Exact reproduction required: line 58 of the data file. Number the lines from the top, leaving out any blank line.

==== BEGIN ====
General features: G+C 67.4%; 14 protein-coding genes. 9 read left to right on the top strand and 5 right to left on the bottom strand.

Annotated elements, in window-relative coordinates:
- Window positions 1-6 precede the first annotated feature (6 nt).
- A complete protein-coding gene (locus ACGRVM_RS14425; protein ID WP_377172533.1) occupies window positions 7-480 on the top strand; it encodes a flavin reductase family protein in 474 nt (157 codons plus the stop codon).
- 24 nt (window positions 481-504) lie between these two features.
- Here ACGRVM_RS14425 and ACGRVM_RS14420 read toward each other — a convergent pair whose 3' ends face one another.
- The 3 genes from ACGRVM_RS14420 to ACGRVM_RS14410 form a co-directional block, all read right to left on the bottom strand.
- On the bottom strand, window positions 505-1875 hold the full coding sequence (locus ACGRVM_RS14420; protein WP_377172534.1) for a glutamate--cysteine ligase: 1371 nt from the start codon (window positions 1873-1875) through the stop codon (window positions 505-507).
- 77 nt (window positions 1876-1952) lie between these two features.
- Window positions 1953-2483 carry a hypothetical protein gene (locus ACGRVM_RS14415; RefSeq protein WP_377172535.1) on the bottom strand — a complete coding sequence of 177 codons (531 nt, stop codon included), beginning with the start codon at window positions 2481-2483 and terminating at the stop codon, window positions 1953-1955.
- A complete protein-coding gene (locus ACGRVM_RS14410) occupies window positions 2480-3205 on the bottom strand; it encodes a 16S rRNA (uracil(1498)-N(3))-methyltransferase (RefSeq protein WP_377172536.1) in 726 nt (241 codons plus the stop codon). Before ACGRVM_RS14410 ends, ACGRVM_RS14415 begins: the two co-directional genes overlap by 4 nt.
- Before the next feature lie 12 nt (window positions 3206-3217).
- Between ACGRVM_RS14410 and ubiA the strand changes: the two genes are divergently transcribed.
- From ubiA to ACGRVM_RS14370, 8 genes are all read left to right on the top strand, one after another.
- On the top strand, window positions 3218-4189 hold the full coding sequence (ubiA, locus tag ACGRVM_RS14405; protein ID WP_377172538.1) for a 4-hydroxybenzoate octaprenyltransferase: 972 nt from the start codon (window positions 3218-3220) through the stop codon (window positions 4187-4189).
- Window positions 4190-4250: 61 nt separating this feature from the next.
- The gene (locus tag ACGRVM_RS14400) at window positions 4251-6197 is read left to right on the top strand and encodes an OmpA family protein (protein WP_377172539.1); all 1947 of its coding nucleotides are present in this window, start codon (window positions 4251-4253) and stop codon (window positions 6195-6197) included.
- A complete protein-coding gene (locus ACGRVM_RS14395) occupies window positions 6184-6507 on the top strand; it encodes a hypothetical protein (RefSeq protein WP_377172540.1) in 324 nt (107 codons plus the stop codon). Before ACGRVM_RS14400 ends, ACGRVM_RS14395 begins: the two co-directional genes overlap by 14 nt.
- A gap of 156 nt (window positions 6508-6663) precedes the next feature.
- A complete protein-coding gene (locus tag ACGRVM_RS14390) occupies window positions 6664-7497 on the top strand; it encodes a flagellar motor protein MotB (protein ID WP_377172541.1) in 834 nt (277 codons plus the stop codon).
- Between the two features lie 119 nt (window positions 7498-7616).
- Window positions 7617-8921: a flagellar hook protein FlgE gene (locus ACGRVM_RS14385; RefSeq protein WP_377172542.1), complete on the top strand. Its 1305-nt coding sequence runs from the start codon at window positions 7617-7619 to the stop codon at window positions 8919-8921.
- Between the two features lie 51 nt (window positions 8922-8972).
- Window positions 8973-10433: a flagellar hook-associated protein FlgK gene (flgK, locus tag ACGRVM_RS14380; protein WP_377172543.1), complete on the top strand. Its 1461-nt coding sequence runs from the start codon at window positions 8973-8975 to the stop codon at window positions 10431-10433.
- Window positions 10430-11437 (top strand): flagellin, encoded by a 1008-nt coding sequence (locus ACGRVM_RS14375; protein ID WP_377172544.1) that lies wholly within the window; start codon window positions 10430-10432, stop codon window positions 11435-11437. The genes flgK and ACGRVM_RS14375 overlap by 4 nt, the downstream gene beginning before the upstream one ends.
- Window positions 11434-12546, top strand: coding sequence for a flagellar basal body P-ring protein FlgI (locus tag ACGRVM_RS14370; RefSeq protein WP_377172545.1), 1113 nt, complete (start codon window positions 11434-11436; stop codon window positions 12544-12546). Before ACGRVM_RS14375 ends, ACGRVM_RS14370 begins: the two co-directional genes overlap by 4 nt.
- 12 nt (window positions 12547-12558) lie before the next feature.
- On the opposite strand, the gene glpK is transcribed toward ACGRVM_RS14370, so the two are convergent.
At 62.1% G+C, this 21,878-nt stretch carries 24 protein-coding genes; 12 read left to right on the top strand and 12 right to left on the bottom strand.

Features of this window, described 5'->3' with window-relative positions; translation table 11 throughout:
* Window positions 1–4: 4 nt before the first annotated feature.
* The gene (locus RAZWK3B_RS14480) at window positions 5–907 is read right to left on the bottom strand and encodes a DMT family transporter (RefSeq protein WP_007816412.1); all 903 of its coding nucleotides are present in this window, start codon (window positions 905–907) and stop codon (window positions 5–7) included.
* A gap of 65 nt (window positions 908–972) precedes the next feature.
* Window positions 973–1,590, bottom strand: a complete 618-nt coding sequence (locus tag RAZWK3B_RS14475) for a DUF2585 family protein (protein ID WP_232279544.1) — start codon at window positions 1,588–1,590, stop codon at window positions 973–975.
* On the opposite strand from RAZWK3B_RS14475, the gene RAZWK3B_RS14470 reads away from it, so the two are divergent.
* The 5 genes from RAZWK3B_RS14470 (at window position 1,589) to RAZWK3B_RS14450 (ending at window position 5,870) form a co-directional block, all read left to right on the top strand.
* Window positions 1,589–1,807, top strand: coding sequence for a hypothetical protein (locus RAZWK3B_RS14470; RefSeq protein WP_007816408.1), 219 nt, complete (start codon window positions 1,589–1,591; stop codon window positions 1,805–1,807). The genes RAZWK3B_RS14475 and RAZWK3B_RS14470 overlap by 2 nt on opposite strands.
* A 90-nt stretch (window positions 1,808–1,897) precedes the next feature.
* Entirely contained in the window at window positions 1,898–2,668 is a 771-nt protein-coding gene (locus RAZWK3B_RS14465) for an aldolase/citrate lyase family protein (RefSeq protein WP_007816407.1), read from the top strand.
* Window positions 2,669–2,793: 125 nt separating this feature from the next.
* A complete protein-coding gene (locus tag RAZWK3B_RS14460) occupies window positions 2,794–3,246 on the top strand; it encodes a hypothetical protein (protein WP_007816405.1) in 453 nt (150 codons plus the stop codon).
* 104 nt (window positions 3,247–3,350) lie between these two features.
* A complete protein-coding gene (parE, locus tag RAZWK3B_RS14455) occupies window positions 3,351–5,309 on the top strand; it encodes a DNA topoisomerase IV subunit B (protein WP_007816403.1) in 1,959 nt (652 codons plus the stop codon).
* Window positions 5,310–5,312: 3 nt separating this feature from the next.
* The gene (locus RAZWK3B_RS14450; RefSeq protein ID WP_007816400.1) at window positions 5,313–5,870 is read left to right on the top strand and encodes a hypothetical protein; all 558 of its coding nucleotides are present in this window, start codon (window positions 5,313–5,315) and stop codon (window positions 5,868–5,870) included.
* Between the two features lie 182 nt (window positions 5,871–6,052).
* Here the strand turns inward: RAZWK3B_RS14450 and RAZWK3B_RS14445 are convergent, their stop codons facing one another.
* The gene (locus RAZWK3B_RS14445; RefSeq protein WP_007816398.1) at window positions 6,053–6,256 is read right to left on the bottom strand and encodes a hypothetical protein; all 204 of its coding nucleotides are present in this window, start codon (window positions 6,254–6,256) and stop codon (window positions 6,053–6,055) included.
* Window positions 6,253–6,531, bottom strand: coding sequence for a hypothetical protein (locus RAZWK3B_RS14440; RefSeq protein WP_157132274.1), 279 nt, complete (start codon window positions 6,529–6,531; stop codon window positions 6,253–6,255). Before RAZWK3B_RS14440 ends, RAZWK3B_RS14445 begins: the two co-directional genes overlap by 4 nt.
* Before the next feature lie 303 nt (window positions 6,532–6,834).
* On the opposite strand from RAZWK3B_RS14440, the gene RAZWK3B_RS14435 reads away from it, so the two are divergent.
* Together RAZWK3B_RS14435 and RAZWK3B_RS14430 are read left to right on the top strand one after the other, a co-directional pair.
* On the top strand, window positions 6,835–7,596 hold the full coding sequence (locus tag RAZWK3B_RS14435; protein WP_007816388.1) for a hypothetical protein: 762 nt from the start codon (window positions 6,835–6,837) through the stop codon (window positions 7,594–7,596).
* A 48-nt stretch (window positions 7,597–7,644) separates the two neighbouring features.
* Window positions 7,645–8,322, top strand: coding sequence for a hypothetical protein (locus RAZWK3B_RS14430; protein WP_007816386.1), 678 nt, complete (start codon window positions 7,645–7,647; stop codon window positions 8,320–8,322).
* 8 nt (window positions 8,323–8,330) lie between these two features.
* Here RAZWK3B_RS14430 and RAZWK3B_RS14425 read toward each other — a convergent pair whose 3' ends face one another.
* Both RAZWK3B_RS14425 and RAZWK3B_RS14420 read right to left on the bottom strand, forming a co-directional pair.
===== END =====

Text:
* Both RAZWK3B_RS14425 and RAZWK3B_RS14420 read right to left on the bottom strand, forming a co-directional pair.